Skip to content

Utah chef aims to wow locals with this Italian-American specialty

Marcato Kitchen - Kyle Williams (Gastronomic SLC)

When it comes to hand-helds, most are more than well-represented in Utah. Sandwiches, tacos, burgers, you name it – all have their abundance of options. When it comes to the stromboli though, I’m willing to bet you’ve never snagged many in the Beehive. And now you can, not least with bags of flair to boot. That’s the goal of chef Kyle Williams’s nascent Marcato Kitchen.

Williams first moved to Salt Lake City in 2008, a snowboarding-driven adventure, turned intern stint at Viet Pham’s much missed Forage. The formative kitchen posting would prove a solid foundation for the chef, thrown into the deep end of intense and intentional cooking.

More heavy-hitting placements would follow. J&G Grill at Deer Valley’s St. Regis and a half decade at the well-regarded Sushi Blue. Handle, HSL, Hearth & Hill, and the Waldorf Astoria, are all big names on Williams’ stacked resume. It was in the world of corporate cooking though, that the plan for Marcato Kitchen bubbled up. The pivotal inspiration came from working alongside a fellow chef, introducing him to the flexible fun of the stromboli. “It was delicious. I loved the idea of the stromboli, the bread is a blank canvas, you can fill it with so many different ingredients”, Williams told me.

The stromboli then might be a relatively untasted dish for many Utahns. Sharing a lineage with the Italian-borne calzone, the stromboli credits Philadelphia as its birthplace. Both use pizza dough as a base, but diverge when it comes to construction. Where a calzone is pinched into a curve, a stromboli starts life geometrically, rolled to a finish. If it helps your mind’s eye, think of the taco to burrito relationship as an analog.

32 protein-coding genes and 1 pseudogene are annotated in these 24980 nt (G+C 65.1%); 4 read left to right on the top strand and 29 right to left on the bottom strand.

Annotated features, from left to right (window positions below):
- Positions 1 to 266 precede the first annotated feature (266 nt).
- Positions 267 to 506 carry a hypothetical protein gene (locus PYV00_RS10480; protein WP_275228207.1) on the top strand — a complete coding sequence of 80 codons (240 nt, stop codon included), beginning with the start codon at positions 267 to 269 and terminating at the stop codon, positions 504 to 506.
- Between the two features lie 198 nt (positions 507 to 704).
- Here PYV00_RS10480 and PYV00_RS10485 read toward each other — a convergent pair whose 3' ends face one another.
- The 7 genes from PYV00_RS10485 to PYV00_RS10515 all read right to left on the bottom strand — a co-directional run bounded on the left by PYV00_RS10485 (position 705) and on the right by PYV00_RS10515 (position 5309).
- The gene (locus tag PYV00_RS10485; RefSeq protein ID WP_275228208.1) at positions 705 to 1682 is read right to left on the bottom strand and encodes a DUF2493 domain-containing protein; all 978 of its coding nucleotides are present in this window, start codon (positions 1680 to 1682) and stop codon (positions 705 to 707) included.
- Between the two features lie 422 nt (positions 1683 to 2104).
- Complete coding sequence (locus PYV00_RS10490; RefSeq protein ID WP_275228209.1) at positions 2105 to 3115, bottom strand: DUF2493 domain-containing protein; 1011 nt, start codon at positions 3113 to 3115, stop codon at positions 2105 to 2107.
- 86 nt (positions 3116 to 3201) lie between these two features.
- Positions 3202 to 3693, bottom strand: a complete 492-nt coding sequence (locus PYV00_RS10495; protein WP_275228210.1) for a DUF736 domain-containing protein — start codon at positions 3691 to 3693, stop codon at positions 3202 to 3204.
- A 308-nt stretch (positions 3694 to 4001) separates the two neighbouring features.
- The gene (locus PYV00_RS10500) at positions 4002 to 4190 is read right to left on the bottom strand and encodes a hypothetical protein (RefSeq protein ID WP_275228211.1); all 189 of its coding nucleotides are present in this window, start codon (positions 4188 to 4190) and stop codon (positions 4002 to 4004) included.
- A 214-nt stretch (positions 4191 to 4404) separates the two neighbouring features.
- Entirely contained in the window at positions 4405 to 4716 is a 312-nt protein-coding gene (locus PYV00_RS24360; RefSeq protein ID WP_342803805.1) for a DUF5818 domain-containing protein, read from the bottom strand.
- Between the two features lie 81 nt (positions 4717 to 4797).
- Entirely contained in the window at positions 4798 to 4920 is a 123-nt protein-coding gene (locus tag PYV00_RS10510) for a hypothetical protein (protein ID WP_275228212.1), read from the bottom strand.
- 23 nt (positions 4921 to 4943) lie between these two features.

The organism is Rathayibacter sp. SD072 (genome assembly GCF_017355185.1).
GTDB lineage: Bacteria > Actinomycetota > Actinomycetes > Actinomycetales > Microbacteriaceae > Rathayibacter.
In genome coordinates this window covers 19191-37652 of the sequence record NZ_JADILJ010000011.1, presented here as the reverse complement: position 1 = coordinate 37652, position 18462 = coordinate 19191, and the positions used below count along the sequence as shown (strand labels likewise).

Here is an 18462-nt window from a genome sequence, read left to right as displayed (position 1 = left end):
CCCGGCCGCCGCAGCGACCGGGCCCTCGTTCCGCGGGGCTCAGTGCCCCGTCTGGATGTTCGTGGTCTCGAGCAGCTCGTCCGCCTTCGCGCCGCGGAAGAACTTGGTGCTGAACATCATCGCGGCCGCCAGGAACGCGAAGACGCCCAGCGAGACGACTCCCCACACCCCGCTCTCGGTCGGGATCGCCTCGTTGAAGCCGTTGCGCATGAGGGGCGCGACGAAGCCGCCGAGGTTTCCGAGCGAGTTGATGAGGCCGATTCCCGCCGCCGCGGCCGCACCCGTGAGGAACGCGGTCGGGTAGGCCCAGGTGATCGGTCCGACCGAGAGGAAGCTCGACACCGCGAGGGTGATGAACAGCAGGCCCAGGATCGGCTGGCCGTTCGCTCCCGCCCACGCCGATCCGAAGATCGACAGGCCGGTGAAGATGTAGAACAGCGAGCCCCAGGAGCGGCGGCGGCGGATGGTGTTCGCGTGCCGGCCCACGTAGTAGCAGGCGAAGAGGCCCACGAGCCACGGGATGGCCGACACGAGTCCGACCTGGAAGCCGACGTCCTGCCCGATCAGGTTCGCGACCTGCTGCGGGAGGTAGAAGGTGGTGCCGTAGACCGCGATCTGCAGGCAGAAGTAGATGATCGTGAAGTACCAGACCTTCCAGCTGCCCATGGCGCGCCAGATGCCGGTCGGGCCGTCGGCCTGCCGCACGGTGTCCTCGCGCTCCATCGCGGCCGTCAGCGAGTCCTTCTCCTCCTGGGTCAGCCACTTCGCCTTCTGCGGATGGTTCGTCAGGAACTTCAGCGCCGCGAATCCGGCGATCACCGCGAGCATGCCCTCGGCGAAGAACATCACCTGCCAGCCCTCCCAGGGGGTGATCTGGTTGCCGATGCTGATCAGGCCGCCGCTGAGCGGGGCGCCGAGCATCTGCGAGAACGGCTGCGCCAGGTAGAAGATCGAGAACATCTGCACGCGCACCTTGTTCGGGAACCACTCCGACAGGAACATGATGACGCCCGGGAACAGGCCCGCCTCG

Williams’s career in high-end kitchens directly informs his approach to this traditionally humble dish. “I had been working on a Neapolitan pizza dough for years. One with long fermentation and organic flours. It was not traditional for a stromboli, but I had it in my mind that the dough had to stand out as much as the flavor combinations inside.”

Putting that noteworthy dough to work, Williams personally crafts every stromboli from scratch. Each pastry is then cooked quickly at high temps. Less than ten minutes are all it takes to render the 72-hour fermented dough into an alluring landscape of blisters and bubbles. Direct from the searing oven the dough sparkles, a first bite revealing a relatively thin crust that gives way to a softer texture under the surface. The contrast is as captivating as the flavors that lurk within. Williams is keen to stress the dish tastes even better the next day, with reheating a cinch. Side note: Marcato Kitchen’s stromboli are hefty ‘ol things, there’s plenty to split with an eager dining companion or next-day treat.

Marcato Kitchen - finished stromboli (Gastronomic SLC)
Marcato Kitchen – finished stromboli (Gastronomic SLC)
Marcato Kitchen - chef Kyle Williams (Gastronomic SLC)
Marcato Kitchen – chef Kyle Williams (Gastronomic SLC)
Marcato Kitchen - banh boli interior (Gastronomic SLC)
Marcato Kitchen – banh boli interior (Gastronomic SLC)